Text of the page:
New flight chaos fears as Iceland volcano erupts

18:12 El NACHO 0 Comments

Authorities shut Iceland’s airspace on Sunday after the country’s most active volcano began spewing ash cloud 20 km into the sky, raising fears of a repeat of last year’s flights chaos.

While experts said the impact of the Grimsvoetn eruption should not be as far-reaching as the 2010 crisis, ash deposits were being sprinkled over the capital Reykjavik some 400 km (250 miles) to the west.

Residents living near Grimsvoetn said the skies had turned black in an eerie echo of the impact of last year’s eruption of the smaller Eyjafjoell volcano, which led to the biggest global airspace shutdown since World War II.

“It’s just black outside, and you can hardly tell it is supposed to be bright daylight,” Bjorgvin Hardarsson, a farmer in the nearby village of Kirkjubaejarklaustur said.

Grimsvoetn, Iceland’s most active volcano located at the heart of its biggest glacier Vatnajoekull, began erupting late Saturday.

Ash soon covered nearby villages and farms and by Sunday morning invisible deposits had reached the capital, prompting Iceland’s airport authority, Isavia, to announce the main airport Keflavik was shutting.

The airspace closure “affects pretty much all of Iceland right now... flights to and from Iceland are shutting down,” Isavia spokeswoman Hjordis Gudmundsdottir said, adding that flight routes to the north of the North Atlantic island nation might also be affected.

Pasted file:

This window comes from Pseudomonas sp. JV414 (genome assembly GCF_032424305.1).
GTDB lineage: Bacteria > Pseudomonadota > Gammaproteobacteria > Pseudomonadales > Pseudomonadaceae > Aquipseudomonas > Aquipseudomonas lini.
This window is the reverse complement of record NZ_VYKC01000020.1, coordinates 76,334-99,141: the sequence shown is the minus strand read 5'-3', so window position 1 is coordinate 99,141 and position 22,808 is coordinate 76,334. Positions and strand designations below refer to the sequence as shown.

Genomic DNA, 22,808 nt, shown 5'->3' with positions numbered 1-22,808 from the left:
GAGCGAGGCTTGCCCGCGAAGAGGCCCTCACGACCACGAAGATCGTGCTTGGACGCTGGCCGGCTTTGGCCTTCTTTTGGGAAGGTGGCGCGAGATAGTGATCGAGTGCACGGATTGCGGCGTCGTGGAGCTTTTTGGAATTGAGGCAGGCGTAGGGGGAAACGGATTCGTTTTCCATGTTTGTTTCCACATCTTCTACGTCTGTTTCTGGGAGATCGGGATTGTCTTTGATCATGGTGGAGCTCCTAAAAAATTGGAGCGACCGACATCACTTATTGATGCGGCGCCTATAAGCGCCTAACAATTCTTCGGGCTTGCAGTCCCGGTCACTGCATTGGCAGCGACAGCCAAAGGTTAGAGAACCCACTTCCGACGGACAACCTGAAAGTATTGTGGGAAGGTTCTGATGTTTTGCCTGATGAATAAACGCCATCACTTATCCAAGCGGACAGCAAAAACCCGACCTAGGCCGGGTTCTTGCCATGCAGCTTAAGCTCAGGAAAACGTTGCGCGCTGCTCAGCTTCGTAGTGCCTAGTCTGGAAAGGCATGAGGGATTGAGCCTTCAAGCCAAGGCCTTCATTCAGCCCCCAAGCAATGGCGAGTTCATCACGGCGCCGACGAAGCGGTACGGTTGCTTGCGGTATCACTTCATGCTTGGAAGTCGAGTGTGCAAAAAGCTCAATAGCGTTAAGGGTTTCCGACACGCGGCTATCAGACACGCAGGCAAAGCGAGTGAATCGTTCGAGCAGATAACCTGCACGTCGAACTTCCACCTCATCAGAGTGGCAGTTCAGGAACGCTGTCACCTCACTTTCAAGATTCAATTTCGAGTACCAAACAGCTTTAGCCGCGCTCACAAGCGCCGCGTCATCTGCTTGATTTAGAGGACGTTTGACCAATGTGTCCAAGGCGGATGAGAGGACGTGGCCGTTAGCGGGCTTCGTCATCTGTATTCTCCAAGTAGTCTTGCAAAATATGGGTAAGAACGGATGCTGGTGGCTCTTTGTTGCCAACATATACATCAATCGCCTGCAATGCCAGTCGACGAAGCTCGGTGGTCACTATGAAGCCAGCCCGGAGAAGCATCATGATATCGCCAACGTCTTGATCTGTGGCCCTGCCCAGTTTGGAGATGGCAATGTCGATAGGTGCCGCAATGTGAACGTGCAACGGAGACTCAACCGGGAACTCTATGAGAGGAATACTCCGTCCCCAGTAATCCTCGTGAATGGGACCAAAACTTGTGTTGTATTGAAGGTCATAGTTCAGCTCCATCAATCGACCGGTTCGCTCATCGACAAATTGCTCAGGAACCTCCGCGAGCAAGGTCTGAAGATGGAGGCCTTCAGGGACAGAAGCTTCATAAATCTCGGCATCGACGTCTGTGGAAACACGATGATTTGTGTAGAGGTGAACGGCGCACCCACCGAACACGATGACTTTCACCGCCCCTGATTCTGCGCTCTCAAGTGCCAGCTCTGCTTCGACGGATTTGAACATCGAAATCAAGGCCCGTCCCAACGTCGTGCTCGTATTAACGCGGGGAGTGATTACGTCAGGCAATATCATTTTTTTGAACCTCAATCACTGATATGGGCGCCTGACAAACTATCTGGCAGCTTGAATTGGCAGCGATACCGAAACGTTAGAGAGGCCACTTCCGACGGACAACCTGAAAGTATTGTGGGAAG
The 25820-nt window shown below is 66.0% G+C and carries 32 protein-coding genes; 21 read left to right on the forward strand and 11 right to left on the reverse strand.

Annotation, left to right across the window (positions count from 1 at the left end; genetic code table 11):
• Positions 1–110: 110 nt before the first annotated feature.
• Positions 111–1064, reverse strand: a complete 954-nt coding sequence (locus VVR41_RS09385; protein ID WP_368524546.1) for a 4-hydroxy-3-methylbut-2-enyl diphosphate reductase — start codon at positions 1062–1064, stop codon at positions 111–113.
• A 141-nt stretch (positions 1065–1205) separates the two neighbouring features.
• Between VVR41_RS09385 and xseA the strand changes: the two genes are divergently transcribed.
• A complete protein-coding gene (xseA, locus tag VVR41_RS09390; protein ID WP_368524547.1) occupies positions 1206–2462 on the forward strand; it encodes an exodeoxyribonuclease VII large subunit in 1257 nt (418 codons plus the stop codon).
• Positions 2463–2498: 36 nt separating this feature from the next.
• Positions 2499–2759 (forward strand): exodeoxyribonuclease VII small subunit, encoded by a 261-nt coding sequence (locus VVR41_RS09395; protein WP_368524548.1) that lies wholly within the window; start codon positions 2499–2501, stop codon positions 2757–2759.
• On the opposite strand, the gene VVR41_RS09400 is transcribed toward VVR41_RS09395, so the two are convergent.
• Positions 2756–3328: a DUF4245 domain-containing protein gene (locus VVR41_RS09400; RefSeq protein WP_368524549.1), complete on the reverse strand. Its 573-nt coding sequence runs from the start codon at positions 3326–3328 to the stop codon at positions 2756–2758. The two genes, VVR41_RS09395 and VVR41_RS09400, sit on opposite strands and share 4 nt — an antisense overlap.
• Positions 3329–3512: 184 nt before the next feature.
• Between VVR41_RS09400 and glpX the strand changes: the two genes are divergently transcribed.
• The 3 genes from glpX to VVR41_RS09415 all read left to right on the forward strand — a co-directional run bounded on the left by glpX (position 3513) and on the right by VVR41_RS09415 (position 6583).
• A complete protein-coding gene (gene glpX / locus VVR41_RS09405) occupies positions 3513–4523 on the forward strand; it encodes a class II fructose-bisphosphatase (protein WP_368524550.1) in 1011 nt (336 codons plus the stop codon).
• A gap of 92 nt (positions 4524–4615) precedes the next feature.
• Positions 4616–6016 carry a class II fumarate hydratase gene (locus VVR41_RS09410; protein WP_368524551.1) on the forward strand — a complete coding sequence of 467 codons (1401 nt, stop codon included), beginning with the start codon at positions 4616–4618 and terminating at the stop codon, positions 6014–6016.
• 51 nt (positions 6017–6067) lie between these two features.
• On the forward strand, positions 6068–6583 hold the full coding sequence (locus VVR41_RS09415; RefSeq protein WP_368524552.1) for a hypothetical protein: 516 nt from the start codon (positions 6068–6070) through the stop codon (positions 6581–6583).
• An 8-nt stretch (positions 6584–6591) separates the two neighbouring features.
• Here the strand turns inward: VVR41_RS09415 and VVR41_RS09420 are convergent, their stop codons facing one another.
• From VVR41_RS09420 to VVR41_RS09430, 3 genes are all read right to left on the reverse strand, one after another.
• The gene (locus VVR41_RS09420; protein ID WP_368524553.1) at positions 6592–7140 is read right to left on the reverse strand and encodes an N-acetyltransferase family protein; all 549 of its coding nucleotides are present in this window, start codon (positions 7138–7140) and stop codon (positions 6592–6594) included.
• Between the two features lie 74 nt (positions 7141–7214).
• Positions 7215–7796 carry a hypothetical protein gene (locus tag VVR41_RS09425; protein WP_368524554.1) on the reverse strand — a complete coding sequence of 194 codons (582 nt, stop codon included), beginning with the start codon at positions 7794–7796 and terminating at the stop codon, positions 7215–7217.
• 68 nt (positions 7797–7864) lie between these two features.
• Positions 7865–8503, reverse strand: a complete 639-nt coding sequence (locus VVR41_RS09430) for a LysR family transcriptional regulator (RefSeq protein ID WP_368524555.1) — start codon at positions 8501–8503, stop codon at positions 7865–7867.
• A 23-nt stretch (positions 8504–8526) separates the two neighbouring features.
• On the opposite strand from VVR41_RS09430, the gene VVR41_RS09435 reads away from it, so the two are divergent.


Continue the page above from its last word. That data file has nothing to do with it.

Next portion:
Gudmundsdottir said the closure would remain until at least 6:00pm (1800 GMT).

However, she stressed, the fact that winds were blowing the ash to the north were far better than last year’s eruption of Eyjafjoell, when a massive cloud of ash was blown to the south and southeast over mainland Europe.

Elin Jonasdottir, an aviation expert at the Icelandic Meteorologist Office, said that while the eruption had lost some of its initial intensity, it was too soon to predict how long the danger would last.

“The latest update is that the eruption is still going strong. The plume is now at an altitude of about 10 km,” she said.

Jonasdottir said although the current altitude was only half of its height on Saturday, the plume usually hits a peak after an eruption begins and so it was not an indication that it was tapering off.

“The plume is reaching above the tropopause (the atmospheric boundary between the troposphere and the stratosphere) where most of weather happens, so there is still a danger that the ash can travel.